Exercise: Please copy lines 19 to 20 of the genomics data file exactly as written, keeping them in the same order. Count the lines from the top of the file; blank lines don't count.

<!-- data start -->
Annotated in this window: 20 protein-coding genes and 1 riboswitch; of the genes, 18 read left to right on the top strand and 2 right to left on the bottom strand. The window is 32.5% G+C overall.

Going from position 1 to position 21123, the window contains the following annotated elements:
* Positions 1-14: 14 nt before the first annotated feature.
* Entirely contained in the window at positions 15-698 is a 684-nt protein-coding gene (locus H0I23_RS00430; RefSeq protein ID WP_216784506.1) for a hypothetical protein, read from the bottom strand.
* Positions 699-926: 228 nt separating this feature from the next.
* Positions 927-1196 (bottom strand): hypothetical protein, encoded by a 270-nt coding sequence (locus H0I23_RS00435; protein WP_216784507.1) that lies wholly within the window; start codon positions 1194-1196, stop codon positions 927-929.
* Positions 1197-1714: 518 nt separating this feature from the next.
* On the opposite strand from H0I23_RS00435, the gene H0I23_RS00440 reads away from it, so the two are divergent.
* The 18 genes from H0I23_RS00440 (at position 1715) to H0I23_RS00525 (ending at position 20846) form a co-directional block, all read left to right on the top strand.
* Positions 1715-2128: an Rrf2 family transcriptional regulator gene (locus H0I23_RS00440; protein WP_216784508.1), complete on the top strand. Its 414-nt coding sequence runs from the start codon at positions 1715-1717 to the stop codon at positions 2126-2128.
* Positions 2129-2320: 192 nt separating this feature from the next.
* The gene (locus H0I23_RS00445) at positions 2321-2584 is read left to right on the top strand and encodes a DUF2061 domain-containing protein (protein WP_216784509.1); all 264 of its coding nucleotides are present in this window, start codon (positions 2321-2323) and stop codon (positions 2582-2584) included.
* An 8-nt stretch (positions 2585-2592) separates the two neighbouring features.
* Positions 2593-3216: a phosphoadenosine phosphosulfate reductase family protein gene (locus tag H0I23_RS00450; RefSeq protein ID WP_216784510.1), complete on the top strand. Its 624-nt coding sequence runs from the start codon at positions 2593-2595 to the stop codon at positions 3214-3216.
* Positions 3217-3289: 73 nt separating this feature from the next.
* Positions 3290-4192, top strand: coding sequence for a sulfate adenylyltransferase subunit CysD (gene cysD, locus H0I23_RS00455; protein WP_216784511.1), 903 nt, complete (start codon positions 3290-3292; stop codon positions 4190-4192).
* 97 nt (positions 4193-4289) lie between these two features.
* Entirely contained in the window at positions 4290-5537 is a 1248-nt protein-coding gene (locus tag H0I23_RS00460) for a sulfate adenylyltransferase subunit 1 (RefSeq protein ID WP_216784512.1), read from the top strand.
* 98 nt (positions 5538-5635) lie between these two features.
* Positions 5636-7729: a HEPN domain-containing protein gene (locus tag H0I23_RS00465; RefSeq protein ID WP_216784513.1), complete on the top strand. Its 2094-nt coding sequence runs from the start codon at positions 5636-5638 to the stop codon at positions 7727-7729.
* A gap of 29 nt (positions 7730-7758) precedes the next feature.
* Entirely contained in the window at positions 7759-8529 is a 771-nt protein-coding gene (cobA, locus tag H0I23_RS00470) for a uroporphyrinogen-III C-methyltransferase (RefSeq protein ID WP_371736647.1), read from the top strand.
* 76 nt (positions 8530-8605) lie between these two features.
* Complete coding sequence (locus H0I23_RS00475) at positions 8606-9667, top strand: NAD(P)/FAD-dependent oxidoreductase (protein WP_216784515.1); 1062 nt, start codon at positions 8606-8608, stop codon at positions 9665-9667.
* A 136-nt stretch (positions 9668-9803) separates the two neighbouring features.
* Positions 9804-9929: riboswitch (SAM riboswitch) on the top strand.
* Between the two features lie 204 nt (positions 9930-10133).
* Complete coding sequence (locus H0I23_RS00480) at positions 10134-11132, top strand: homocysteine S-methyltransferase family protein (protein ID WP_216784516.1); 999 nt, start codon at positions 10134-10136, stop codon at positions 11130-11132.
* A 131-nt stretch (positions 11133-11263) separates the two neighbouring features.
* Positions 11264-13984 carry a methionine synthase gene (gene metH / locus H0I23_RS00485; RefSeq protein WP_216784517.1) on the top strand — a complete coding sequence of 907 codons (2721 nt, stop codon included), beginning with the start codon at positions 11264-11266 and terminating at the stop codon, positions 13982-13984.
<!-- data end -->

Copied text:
* 98 nt (positions 5538-5635) lie between these two features.
* Positions 5636-7729: a HEPN domain-containing protein gene (locus tag H0I23_RS00465; RefSeq protein ID WP_216784513.1), complete on the top strand. Its 2094-nt coding sequence runs from the start codon at positions 5636-5638 to the stop codon at positions 7727-7729.